It's so much less stressful . . . to hear!

The day after I got my hearing aids, I was standing in the kitchen at my office, water running, rinsing out my lunch dishes.  The Finance Guy stopped in the doorway of the kitchen to ask me a couple of questions.  I had always struggled talking with The Finance Guy -- not just because he's The Finance Guy, but also because I had a hard time understanding him.  You see. . . he mumbles.  But last week, standing there with the water running and everything, I suddenly realized . . . I was conversing - comfortably - with The Finance Guy!  (Turns out he doesn't mumble so much after all.)

It's been quite a week.  Hearing.  Adapting.  Listening.  No more . . . sounds of silence for me!




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No wonder many people won't wear their hearing aids as they can't stand all that noise, but you're doing the right thing in allowing your brain time to adjust and process the change.
My hearing is hyper-sensitive which is why I wear my iPod at work, with either a book or music in my ear. I'm trying to shut out the ambient sounds of the office around me. I can imagine what it's like for you to hear sound like that for the first time, as they can be so annoying! You are having a surprising year, a year of NEW!


That is great! I spent a year with Doug telling me I was mumbling. Finally I said I don't think so can't hear very well any more!


Plural... you have an aid for each ear? I know from experience that one can wait too long and that it's near impossible to "get used to" noise. I don't have great insurance, but you have me convinced to make this a priority (right after the colonoscopy, but before new glasses?). Thanks for sharing your experience.


From what my dad told me, it's hard to deal with the background noise. I'm so glad you're adjusting to the noise of life! :)
It's my eyesight that I need to "keep an eye on". There is macular degeneration, cataracts, and glaucoma in the immediate family...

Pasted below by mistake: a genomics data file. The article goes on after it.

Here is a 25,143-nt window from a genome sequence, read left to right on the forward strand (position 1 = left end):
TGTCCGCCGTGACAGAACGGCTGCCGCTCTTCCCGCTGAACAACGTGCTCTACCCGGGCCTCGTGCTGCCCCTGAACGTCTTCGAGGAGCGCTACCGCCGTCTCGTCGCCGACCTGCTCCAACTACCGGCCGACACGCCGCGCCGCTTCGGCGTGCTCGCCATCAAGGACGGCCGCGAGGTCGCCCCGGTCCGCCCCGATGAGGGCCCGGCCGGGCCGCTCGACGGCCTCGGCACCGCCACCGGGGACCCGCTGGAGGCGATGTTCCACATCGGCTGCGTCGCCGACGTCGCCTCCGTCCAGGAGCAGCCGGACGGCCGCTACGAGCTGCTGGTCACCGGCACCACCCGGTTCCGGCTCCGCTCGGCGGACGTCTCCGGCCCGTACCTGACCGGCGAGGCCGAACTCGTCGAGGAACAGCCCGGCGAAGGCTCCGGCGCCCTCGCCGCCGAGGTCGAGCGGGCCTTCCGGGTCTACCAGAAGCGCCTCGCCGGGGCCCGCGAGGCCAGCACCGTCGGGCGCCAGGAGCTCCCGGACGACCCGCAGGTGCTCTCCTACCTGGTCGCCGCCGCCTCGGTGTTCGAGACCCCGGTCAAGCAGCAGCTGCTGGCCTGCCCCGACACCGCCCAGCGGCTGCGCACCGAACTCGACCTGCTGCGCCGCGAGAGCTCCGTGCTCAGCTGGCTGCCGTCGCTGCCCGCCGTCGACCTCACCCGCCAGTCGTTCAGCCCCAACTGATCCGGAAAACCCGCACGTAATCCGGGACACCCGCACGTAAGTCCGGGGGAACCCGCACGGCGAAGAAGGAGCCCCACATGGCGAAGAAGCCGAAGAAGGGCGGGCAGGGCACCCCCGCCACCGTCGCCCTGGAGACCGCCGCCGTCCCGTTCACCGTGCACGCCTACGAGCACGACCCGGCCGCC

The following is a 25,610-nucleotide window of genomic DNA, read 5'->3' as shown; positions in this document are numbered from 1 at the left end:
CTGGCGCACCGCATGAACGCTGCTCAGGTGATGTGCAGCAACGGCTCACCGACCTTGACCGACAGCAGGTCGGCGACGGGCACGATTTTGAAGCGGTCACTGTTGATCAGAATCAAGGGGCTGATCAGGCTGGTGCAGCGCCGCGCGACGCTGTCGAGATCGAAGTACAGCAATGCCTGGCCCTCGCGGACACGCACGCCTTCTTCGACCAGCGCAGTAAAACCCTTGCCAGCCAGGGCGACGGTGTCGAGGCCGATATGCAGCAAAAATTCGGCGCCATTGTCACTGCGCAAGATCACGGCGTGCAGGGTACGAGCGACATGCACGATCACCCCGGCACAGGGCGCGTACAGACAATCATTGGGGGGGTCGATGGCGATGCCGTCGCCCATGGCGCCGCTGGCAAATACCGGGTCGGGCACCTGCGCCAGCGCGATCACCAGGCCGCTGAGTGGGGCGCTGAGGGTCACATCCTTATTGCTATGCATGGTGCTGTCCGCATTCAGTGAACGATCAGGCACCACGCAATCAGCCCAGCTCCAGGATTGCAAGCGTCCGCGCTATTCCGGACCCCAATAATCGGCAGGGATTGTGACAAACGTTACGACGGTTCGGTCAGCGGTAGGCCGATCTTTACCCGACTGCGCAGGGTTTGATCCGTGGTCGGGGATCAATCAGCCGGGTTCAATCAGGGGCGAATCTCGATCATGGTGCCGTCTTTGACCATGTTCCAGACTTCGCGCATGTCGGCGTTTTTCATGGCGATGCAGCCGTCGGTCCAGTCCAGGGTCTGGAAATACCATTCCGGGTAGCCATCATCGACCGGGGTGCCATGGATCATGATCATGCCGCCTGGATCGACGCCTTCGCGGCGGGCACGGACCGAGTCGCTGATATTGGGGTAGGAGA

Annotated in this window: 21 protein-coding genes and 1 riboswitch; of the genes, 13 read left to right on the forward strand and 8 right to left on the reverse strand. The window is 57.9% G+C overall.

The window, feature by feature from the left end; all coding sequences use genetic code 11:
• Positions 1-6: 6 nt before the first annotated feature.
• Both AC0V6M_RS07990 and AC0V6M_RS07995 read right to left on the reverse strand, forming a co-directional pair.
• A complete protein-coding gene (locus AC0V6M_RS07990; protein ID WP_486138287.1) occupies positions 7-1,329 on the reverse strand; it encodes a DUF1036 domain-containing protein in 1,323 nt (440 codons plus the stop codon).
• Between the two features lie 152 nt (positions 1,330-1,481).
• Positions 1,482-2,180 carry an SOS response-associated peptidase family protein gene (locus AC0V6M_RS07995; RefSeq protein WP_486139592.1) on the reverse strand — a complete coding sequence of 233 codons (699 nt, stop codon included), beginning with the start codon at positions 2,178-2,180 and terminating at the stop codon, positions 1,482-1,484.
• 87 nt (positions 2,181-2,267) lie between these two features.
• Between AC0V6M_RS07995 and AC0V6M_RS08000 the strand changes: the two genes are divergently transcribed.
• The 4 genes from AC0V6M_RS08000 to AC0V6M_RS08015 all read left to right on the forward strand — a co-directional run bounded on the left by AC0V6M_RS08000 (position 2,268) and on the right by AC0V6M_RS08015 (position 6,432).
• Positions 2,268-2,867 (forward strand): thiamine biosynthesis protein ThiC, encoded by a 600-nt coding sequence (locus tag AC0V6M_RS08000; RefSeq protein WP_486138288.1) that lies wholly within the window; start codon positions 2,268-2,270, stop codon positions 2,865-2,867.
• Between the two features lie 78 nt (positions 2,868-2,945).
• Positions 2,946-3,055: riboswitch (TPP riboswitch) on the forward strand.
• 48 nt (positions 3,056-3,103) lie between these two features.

Cheryl S.

Larry (finally) got some last year, and he's been very happy with them. Glad yours are working out well, too.

kathy b

IM thrilled for you .. HOw wonderful that it is such a tiny sleek looking device!!

hear hear1


I am so happy to hear of your journey adjusting to your new 'noise'. I know my hearing has diminished over the years, but I still crank my car stereo! I do wonder how it must be, learning to let noise fall in to the background- I get overstimulated so easily in crowds with lots of noise and movement. Congrats on seizing the issue and being in the moment as you adjust. I will follow your progress with interest:)

Barbara S

Congratulations on your new "ears"! Today's units are so small and easily hidden. It's a wonderful world out there and I'm glad you can now hear all of it.


Sounds like you're adjusting and adapting perfectly. Your experience of stepping outside and hearing the birds reminds me of when I got my first pair of glasses and I went outside and I could see LEAVES on the TREES!

Kelsi Macias

The Boiling Frog metaphor was the perfect way to describe hearing loss and getting a hearing aid. I got so used to the silence that when I got mine fitted, I was left in awe as if I've never heard anything in my entire life. But once the awe disappeared, I found myself jumping at every little sound and often wanted to rip it out to leave me back in silence. But like you, it did get better and I'm adapting well. :)


Hurrah for you!